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When I started at the Forward, two of my top priorities were reviving our signature, century-old advice column and launching a must-listen podcast. Which is why I am literally overjoyed to introduce “A Bintel Brief: Your Jewish advice podcast” and its incredible co-hosts, Ginna Green and Lynn Harris. The first episode of this new audio Bintel is coming Thursday, but you can listen to the trailer here (or wherever you get your podcasts!).
“A Bintel Brief,” Yiddish for “a bundle of letters,” started in the Forverts in 1906. Before Dear Abby, before Ann Landers, before Slate’s “Dear Prudence.” Its archive was famously turned into a play and a graphic novel by Liana Finck. Now, Ginna and Lynn are bringing it to your ears.
Ginna is a strategist-consultant-movement-builder and modern Orthodox mother of four, who calls herself “South Carolina born, raised and returned,” and who loves bourbon and obliterating opponents in Scrabble and Bananagrams on Shabbat. Lynn is a writer-activist-comedienne and Reform mother of two teenagers, who lives in the Brooklyn brownstone where her husband grew up (his parents still occupy the first floor) and believes herself to be the only person in the world who is a member of the Friar’s Club, a member of the D.A.R. and married to a rabbi.
They are wise, witty and warm. We chatted this week over Zoom about the podcast, their favorite Jewish holidays, what they’re reading, and what they want to be when they grow up.
You two hadn’t met before this project — and in fact have still never met in person. But you’ve gotten to know each other over months of advice-giving and recording. So I want you to introduce each other. Lynn, how would you describe Ginna?
Lynn: She is the kind of person where you say, well, let me see what Ginna thinks. Ginna is so smart and thoughtful and funny and sees things between the lines that I don’t and that other people wouldn’t. And she is warm, but then also has this edge. I just want a bracelet that says, ‘What would Ginna do?”
Ginna: Lynn’s got some quick wit and a big heart. And just a really sharp mind. I really like her whole, whole self. She brings a lot to our relationship as co-hosts of the pod. I feel really grateful that she is who she is, because we’re having a really good time.
Lynn, you’ve written advice columns, starting in 1997 with Breakup Girl, a superhero who saves love lives, and later for Glamour and other magazines. Ginna, this is your first professional advice gig, but you’ve also done it for a long time. Why do people come to you?
Ginna: My colleagues really have come to me throughout my career. Sometimes it has been advice about work and strategy, what we’re doing, what our goals are, what’s on our agenda, and sometimes it’s about other things in their lives. I like digging through things; I like gaming things out and asking people questions.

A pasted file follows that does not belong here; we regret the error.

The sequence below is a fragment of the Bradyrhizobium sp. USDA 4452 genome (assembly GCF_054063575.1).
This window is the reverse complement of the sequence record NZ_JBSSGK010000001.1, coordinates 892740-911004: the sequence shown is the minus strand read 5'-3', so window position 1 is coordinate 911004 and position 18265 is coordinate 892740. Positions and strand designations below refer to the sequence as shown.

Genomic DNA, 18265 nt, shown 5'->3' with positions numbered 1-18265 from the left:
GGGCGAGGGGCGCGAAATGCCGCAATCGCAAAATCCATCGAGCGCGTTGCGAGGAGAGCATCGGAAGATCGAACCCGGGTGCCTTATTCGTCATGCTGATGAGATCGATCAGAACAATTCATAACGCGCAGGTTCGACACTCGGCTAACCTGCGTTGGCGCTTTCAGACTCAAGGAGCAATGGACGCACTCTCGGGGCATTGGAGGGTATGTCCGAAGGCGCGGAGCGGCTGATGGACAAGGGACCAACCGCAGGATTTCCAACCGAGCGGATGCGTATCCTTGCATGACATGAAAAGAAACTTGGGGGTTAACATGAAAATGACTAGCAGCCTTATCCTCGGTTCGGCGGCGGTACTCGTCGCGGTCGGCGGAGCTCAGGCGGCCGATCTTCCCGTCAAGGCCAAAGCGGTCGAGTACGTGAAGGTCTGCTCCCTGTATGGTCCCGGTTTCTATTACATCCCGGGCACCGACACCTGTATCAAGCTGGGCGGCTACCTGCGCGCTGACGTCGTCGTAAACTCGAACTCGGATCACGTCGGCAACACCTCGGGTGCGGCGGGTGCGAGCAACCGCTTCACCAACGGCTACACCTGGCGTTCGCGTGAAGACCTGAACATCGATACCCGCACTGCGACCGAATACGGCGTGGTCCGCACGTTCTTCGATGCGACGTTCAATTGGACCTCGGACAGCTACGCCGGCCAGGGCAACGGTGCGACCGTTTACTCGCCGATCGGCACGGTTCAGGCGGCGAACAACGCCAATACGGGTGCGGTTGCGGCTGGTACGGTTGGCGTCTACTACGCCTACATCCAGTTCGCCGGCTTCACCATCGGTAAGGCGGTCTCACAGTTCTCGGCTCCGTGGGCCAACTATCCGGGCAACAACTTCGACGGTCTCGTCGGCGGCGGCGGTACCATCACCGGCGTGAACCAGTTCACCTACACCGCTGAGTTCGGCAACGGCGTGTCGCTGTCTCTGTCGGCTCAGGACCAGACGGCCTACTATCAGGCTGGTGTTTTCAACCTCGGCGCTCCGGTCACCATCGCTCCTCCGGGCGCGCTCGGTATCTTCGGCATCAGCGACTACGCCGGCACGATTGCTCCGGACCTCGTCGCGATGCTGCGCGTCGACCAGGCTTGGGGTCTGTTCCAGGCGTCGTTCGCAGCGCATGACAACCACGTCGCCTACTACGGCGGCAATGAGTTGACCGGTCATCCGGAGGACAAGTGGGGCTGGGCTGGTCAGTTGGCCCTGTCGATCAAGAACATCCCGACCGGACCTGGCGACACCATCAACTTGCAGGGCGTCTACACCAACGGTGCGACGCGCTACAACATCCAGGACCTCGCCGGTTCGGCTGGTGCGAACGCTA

Lynn: Being able to offer good advice is not a matter of being right about things. Giving good advice, I think, comes from a set of principles. I’ve got to shout out to my mom — my mother, who is the one that people went to for advice, she always would just drop pearls to me about how to treat others and how to treat myself.
She would say things like, ‘Never say to yourself, “I shouldn’t be feeling this way.”’ She would always say, ‘Don’t wipe the floor with yourself,’ meaning, if you made a mistake or if you have a request, just own up or make a request. Stand up tall and straighten your back and do the thing. It wasn’t advice, it was principles. If you have a framework, consistent principles, that are compassionate, I think that all good advice is generated from there.
Do you read advice columns or listen to other advice podcasts?
Lynn: I did always love Miss Manners, mainly for her style and her wit, and her principles. I definitely read — what were the ones when we were young? Dear Abby… there were two that were similar, right?
Ginna: It was Dear Abby and Ann Landers. I read those, too, and also Miss Manners. Miss Manners tripped me out. I loved her. She was also warm and with an edge. She could be super sharp and also piss on your leg and tell you it’s raining.
I like “The Sarah Silverman Podcast,” which is sort of advice-y. I like her attitude and I think that’s the most advice-y thing I listen to or consume these days.
What are your favorite podcasts generally? (Besides Bintel, of course!)
Lynn: “Hysteria” on Crooked Media. I like all the Crooked Media podcasts. I love all the hosts. The whole tone of, “I know, right?” while also informing you — it’s not just an echo chamber where you hear people who are mad about the same things you are. They validate your rage, but they also give you stuff to do and think about and learn.
Ginna: I’m really enjoying “The Fader Uncovered” podcast. It’s with Mark Ronson, and he talks to up-and-coming and legendary musicians, and I just feel like I’ve had a really good time on every single episode of that show. He asks great questions and has great people.
You’re both writers and activists, and you’ve appeared on podcasts before, but this is your first time making one. Why audio?
Ginna: Even before the podcast era, radio was really one of my favorite mediums to engage with people because I felt it’s multi-dimensional. Frankly, without the distraction of the visual. I think when you have just the sound and the ideas, there’s something that makes the experience different and richer and better. I also think it allows us to have a live conversation and back and forth about the advice — when someone comes to you, that’s what it is.
Lynn: The listeners are not getting a finished, polished product where we decided what we were going to tell them and then we wrote a script and recorded it. They’re actually getting us chewing on it in real time. And I think that’s probably better for the advice.
What makes “Bintel” a Jewish advice podcast?
Ginna: First, we’re Jews. There is a Jewish way of being and there is a rhythm to Jewish life, there is something that is unique and special about being Jewish and Jewishness, and that comes through. There is also a well-deserved reputation and reality that we do read between the lines, we do do textual analysis — Talmudically, historically, traditionally, and then also I think it just shows up in how we interact with each other. It’s not just in the faith or in the religion, it’s in the culture, it’s in the people. We bring that to giving advice in an intentional way.